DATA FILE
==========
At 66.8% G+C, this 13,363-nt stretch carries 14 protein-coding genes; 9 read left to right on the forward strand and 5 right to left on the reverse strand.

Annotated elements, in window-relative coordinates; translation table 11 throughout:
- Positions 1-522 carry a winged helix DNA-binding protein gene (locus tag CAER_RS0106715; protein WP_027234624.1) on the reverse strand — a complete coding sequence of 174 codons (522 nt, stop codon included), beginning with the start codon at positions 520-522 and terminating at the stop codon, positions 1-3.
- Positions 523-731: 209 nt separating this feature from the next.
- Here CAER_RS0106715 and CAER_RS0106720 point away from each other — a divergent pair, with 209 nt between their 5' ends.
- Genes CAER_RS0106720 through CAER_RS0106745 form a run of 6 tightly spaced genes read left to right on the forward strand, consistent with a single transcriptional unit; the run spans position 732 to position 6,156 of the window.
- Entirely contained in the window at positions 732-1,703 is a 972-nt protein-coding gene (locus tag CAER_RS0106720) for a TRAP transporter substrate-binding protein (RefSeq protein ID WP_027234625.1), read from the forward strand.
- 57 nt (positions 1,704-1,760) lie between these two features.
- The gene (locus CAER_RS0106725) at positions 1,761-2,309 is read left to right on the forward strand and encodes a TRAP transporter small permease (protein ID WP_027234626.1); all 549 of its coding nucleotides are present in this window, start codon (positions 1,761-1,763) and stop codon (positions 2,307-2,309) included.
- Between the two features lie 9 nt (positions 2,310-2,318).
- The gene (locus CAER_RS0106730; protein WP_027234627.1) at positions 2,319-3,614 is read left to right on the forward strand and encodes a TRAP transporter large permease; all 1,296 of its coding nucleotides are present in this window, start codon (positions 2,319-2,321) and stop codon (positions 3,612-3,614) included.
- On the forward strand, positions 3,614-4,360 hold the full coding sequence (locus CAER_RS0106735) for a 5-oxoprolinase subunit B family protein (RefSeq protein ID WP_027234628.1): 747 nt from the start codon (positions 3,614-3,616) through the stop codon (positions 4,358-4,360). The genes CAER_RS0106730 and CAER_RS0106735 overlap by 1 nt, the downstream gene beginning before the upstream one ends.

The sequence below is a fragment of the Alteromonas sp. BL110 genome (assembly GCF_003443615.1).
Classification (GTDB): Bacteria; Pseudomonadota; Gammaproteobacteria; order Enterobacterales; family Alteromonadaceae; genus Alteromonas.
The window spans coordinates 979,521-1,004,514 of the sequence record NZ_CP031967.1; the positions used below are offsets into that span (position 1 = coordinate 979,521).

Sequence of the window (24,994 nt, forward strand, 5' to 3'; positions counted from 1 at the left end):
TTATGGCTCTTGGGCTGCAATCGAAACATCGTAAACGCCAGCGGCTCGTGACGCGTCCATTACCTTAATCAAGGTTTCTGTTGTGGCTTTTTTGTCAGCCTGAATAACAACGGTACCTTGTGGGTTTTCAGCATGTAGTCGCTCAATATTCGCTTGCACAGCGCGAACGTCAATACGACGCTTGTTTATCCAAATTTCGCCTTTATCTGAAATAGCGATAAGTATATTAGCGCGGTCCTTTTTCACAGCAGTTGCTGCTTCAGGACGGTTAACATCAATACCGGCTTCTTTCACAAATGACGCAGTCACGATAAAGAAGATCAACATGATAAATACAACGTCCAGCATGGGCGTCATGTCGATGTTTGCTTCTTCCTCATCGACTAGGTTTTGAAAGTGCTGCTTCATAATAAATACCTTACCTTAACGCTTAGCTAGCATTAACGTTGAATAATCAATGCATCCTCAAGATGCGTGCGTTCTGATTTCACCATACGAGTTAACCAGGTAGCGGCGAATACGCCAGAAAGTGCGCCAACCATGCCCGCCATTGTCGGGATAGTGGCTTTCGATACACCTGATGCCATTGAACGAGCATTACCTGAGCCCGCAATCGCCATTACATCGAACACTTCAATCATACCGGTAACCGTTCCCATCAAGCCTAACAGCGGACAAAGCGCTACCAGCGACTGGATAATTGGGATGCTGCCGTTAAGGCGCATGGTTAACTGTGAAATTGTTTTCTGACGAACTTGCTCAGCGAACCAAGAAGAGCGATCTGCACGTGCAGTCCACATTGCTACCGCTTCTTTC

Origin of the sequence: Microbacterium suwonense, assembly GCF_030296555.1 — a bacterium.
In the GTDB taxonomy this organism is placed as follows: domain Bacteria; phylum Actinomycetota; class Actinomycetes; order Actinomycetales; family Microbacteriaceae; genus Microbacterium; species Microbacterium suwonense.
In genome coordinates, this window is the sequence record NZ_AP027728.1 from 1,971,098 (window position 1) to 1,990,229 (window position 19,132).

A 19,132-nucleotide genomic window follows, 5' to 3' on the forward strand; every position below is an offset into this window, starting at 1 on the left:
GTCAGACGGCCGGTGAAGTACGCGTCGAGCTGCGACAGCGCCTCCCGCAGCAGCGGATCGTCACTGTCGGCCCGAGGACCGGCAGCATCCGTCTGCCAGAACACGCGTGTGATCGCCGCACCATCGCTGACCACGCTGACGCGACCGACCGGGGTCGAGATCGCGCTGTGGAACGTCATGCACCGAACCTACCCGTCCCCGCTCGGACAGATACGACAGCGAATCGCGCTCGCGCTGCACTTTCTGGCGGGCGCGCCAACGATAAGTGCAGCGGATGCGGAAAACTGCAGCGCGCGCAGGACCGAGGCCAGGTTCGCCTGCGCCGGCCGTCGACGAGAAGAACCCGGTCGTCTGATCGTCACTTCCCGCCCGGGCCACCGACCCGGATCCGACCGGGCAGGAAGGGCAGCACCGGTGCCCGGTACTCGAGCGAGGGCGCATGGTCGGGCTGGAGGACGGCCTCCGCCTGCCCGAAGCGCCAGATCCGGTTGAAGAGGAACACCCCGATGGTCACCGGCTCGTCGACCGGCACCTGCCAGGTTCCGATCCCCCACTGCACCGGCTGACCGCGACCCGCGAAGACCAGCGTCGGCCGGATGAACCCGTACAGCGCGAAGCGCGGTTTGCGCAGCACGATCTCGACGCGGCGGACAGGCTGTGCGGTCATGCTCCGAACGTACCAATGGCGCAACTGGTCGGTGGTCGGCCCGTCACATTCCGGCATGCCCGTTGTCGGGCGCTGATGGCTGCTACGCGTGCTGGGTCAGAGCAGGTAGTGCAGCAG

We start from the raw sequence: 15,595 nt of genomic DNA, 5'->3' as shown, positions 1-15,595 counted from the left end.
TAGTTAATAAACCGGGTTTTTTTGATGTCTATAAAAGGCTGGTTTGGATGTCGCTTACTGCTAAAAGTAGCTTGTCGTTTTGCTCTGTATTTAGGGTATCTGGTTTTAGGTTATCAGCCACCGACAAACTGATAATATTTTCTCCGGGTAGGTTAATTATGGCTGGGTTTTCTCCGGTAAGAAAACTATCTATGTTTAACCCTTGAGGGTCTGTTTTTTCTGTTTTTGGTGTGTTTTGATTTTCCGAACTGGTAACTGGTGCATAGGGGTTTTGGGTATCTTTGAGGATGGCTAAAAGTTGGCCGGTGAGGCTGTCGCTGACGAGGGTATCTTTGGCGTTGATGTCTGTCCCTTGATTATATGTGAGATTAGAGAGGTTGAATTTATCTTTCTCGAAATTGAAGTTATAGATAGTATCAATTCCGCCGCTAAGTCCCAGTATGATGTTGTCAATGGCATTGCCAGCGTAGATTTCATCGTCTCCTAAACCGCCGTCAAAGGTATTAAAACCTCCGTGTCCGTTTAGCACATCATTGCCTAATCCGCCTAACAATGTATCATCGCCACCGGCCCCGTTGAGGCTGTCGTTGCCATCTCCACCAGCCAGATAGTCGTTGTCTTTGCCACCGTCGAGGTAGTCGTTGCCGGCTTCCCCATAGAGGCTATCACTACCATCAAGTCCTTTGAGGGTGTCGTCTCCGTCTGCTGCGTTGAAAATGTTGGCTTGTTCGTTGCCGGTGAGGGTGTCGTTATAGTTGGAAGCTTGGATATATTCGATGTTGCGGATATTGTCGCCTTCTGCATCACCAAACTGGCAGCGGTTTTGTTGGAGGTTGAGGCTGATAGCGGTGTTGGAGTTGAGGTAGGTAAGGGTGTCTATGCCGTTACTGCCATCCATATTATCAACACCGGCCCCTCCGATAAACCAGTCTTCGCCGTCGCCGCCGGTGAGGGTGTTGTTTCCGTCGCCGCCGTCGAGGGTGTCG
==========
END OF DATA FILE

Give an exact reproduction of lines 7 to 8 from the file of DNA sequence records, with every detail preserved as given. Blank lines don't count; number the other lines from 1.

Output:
- Entirely contained in the window at positions 732-1,703 is a 972-nt protein-coding gene (locus tag CAER_RS0106720) for a TRAP transporter substrate-binding protein (RefSeq protein ID WP_027234625.1), read from the forward strand.
- 57 nt (positions 1,704-1,760) lie between these two features.